A Spicy Grilled Mahi-Mahi With Red Pepper Sauce Recipe
Menu descriptions can be so deceiving. "Red-chile seasoned fresh fillet of mahi-mahi grilled to perfection," as it reads on the On the Border menu, sounds like the healthiest dish ever devised by a chain restaurant. So how does it end up chewing through nearly half a day's calories? It's another unsolved restaurant mystery. As long as it's fresh, fish doesn't need much to make it delicious, and our simple, spicy African pepper sauce (called harissa) fits the bill for this grilled mahi-mahi dish. With just a few ingredients, it brings big flavor, plus heart-healthy fats and a monster dose of vitamin C, to any grilled protein it touches. If you don't feel like making it, try Mustapha's Moroccan Harissa.
Nutrition: 310 calories, 15 g fat (2 g saturated), 480 mg sodium
1 jar (12 oz) roasted red peppers, drained
1⁄2 tsp cayenne pepper
1 clove garlic
2 Tbsp olive oil
1 tbsp sherry or red wine vinegar
1⁄2 tsp ground cumin
Salt and black pepper to taste
4 mahi-mahi, sea bass, halibut, or snapper fillets (6 oz each)
How to Make It
- To make the harissa, combine the red peppers, cayenne, garlic, olive oil, vinegar, and cumin in a blender and puree until smooth. Season with salt and pepper. (Don't limit this sauce to fish alone. It's amazing on grilled steak, pork chops, roasted chicken, or tossed with grilled vegetables.)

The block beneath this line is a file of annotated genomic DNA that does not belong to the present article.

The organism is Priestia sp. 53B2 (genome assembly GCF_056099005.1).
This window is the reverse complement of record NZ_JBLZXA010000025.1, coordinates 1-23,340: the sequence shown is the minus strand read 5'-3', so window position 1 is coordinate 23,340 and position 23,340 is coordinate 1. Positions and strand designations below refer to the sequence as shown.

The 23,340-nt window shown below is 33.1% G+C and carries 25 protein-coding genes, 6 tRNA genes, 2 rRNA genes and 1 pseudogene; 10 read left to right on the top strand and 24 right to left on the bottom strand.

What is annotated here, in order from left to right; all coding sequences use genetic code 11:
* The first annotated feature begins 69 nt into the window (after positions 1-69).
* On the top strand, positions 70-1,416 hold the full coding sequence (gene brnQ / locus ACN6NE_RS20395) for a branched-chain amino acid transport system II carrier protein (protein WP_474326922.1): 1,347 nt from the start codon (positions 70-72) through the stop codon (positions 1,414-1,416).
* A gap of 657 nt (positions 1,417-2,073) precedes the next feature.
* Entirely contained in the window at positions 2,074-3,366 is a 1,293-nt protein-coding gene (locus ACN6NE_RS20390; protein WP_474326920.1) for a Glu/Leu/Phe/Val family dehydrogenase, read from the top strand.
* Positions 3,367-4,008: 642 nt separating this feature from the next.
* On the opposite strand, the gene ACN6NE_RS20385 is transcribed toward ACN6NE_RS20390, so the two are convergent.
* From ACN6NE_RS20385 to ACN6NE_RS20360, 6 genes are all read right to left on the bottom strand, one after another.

- Lightly oil a grill or stovetop grill pan and heat until medium-hot. Lightly season the flesh side of the fillets with salt and pepper and place them, skin side down, on the hot grill.
- Cook for 4 to 5 minutes, until the skins are lightly charred and crispy.
- Turn them over and cook another 2 to 3 minutes.
- When they're done, the fish should flake with gentle pressure from your fingertip.
- Serve immediately with a big scoop of harissa.
Eat This Tip
Most people prefer their fish without skin, and we can't blame them: Who wants to eat chewy, flaccid fish skin? But skin does offer a number of excellent benefits. Not only does it contain a large percentage of fish's most virtuous nutrients (including omega-3s), but it also can protect the delicate fillet from drying out. Plus, if cooked properly, it provides a lovely crispy contrast to the soft flesh. Use paper towels to dry the skin thoroughly (wet skin won't crisp) and lightly oil it. Cook the fish skin side down for 75 percent of the time, until it's lightly charred and almost brittle, before turning to finish cooking briefly on the flesh side.
This recipe (and hundreds more!) came from one of our Cook This, Not That! books. For more easy cooking ideas, you can also buy the book!
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